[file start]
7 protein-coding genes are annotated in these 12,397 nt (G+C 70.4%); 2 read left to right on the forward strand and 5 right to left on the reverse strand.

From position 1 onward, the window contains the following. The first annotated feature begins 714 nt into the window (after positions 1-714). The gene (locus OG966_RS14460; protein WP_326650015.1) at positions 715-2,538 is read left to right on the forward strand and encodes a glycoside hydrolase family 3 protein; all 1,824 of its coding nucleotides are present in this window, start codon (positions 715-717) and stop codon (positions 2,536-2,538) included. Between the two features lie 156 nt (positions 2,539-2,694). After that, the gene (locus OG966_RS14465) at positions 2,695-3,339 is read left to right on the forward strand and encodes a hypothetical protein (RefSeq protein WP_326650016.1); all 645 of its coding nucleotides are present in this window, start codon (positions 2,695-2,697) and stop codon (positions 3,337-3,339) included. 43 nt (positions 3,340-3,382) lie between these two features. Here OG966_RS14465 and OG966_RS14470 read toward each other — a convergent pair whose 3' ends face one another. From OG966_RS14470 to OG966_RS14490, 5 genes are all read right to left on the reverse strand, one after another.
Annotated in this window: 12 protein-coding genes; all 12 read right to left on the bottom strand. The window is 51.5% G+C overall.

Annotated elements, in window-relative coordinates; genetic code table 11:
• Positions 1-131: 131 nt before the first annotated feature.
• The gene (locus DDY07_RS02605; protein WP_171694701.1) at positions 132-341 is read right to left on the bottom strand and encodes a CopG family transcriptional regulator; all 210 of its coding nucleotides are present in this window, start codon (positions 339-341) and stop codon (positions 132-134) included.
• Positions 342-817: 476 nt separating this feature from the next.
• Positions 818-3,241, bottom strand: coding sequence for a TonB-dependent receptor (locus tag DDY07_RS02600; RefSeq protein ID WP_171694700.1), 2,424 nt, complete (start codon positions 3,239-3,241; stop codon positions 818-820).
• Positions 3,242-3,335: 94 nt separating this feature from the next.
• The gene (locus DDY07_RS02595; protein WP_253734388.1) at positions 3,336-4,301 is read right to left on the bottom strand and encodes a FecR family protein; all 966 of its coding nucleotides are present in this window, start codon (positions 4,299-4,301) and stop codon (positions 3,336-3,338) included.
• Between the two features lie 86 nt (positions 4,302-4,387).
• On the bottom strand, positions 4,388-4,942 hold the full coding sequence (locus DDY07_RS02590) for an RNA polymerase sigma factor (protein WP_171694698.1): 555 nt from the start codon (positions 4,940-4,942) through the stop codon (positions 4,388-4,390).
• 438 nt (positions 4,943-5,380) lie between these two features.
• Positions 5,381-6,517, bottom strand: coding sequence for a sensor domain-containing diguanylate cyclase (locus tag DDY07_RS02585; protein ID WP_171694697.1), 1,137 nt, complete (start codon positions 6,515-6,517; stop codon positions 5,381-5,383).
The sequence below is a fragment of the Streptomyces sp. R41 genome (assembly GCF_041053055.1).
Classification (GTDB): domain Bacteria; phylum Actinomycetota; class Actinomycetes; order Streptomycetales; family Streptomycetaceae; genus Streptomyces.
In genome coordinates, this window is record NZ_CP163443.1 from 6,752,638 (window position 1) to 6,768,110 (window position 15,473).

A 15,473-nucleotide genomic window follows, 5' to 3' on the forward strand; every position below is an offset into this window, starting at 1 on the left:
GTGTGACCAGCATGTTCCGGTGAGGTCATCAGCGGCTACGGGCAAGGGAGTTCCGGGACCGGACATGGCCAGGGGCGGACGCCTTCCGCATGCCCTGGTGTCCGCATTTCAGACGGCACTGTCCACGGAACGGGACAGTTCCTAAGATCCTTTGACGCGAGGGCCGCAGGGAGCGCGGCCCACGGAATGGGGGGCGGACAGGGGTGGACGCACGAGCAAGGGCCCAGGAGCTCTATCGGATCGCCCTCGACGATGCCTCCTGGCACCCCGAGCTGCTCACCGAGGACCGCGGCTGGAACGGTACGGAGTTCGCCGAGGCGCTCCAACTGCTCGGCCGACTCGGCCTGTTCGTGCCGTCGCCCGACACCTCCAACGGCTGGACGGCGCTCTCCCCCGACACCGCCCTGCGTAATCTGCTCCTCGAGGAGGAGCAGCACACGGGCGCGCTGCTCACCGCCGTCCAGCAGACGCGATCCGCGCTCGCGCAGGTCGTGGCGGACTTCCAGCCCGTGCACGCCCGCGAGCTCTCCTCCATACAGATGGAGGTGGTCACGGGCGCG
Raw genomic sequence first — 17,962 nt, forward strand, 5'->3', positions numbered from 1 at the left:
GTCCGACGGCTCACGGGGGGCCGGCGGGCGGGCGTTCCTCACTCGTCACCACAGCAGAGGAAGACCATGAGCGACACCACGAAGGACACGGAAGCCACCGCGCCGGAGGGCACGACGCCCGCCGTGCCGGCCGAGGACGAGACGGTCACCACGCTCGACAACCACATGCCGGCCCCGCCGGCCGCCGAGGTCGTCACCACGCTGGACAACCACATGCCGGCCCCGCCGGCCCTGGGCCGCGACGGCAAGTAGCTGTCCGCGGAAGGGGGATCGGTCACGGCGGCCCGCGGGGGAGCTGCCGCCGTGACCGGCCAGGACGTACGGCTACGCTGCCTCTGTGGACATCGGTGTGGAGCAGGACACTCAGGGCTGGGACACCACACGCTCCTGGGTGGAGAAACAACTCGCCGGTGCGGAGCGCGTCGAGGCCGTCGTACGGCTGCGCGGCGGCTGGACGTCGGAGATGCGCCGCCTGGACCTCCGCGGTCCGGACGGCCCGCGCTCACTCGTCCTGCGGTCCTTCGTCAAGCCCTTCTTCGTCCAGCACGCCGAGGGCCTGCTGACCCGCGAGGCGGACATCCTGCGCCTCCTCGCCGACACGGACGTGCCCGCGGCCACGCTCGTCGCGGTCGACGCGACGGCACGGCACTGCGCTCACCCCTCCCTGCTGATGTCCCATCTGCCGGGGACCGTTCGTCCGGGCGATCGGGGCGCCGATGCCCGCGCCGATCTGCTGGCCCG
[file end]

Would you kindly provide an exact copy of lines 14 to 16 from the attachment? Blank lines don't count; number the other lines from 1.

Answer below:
• Positions 5,381-6,517, bottom strand: coding sequence for a sensor domain-containing diguanylate cyclase (locus tag DDY07_RS02585; protein ID WP_171694697.1), 1,137 nt, complete (start codon positions 6,515-6,517; stop codon positions 5,381-5,383).
The sequence below is a fragment of the Streptomyces sp. R41 genome (assembly GCF_041053055.1).
Classification (GTDB): domain Bacteria; phylum Actinomycetota; class Actinomycetes; order Streptomycetales; family Streptomycetaceae; genus Streptomyces.